Plant sex with the Year 9s and a veritable plague of misconceptions to overcome.
I’m always fascinated by why students persistently get the wrong idea about something and enjoy the challenge of trying to find alternative approaches to these topics.
With plant sex, quite apart from the usual “It’s Plants So It Must Be Boring” reaction, there’s confusion about what’s actually going on – they don’t see any parallels with animal reproduction – and confusion over what all the different structures and processes actually are.
So I start by getting them to dissect and draw a seed – some kind of bean is ideal. A drop of iodine emphasizes the starchiness. They’re quite happy to do this, though slightly mystified.
Time for discussion.
What is a seed?
A baby plant!
OK, where’s the baby?
Back to their drawings/dissections. Look! Most of them haven’t seen it. When they finally do, they realise that the “baby” actually takes up a tiny proportion of the overall seed.
So what’s the rest of it for?
We discuss the parallels with the English aristocracy, packing your kids off to boarding school at the age of 2 – plants just take it one stage further, thought they do, at least, provide a little picnic to sustain their offspring before they can fend for themselves.
We set up some germination experiments with sweetcorn and our little propagator trays.
As you can see, these work beautifully (takes a week, for anyone hoping to cram this into a single lesson!), and we will have a busy lesson calculating class means (n=18 for each temperature!) and plotting graphs with range bars, and discussing what we didn’t control (the 4’C ones were in the fridge – and therefore in the dark – not controlling light with a plant??? tut tut…), and saying, hmmm, look, this is rather similar to your enzyme graphs….
Back to the story of seeds…
So, that thing inside the seed, it’s not really a baby, is it? We need a different name. And, in fact, it’s an embryo.
So what needs to happen in order to make an embryo?
To much amusement, I stress that I’m not interested in the mechanics, I just want to know at the cellular level.
Yes, that’s right, a sperm needs to fertilise an egg.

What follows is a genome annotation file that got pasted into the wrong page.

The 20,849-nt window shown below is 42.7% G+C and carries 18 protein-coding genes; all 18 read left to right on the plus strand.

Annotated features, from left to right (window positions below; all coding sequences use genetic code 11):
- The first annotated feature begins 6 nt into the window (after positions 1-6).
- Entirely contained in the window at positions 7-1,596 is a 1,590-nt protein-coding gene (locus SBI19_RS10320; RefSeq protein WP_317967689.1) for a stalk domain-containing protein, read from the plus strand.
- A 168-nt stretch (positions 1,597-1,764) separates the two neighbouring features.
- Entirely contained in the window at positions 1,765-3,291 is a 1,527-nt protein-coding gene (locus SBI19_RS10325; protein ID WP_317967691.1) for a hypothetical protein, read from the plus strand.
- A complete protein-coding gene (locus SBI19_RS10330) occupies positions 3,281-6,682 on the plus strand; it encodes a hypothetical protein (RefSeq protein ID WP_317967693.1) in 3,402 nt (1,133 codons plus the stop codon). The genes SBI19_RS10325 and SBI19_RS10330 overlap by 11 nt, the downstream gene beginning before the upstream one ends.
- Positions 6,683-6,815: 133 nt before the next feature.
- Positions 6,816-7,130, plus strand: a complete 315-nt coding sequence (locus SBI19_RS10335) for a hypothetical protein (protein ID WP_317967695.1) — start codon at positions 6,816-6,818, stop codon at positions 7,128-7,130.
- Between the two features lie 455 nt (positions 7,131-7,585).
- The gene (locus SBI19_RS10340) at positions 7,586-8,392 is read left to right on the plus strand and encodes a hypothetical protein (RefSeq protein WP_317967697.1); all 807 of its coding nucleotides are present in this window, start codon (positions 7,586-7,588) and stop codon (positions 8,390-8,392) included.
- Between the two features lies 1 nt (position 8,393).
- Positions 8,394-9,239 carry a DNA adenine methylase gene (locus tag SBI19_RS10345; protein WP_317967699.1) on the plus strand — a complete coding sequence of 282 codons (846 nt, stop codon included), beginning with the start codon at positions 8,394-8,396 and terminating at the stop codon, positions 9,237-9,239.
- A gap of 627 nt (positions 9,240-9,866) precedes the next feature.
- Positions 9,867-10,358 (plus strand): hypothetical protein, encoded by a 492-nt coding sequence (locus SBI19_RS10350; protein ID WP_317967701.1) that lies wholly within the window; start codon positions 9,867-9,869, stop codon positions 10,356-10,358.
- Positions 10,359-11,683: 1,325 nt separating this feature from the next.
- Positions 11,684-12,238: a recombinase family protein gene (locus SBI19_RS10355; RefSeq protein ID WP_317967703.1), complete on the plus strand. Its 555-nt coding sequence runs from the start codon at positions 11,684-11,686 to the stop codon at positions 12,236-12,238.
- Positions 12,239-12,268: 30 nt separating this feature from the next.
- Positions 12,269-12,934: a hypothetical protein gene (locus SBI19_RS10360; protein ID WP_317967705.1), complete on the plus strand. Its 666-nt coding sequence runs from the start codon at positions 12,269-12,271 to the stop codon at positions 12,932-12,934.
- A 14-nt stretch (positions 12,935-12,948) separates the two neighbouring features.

At this point I say that I want them to look at an answer written under exam conditions. The test in question is on human reproduction, and the student is a Geranium. What, I ask, is biologically wrong with the following statements? (extracts from the following Powerpoint).
“Human males produce millions of sperm to increase the chance of fertilisation. The babies have legs and arms that help them crawl to find the egg to fertilise it…”
They think this is hilarious. I push them for a precise explanation. What mistake has this student made? It’s the same mistake in the next answer:
“Male and female frogs mate in ponds. The female can lay up to 2000 embryos a week. The tadpoles have tails that help them swim to the egg to fertilise it…”
Isn’t that silly? This poor student has confused babies with sperm, and eggs with embryos, and then tadpoles with sperm. True, the student IS a Geranium – but even so…
But what about this? Here is a human student writing about plant reproduction.
“Dandelion seeds are wind dispersed. The seeds have little parachutes that are caught by the wind to carry them a long way to increase the chance of fertilisation.”
This stops them in their tracks. They have to stop, and think, and some will say, “there’s nothing wrong with this…” But after a bit of thought, they realise that the human has made the same mistake as the Geranium – conflating embryos with gametes.
We then walk through the rest of the Powerpoint, followed by some questions, to emphasize the parallels between human and plant reproduction, as well as some of the key differences.
In the next lesson, they’ll have a think about why land animals have to mate, why that’s not an option for plants, and how they ingeniously get around the problem of dessication for the precious male sex cells…
Have a great Easter holiday.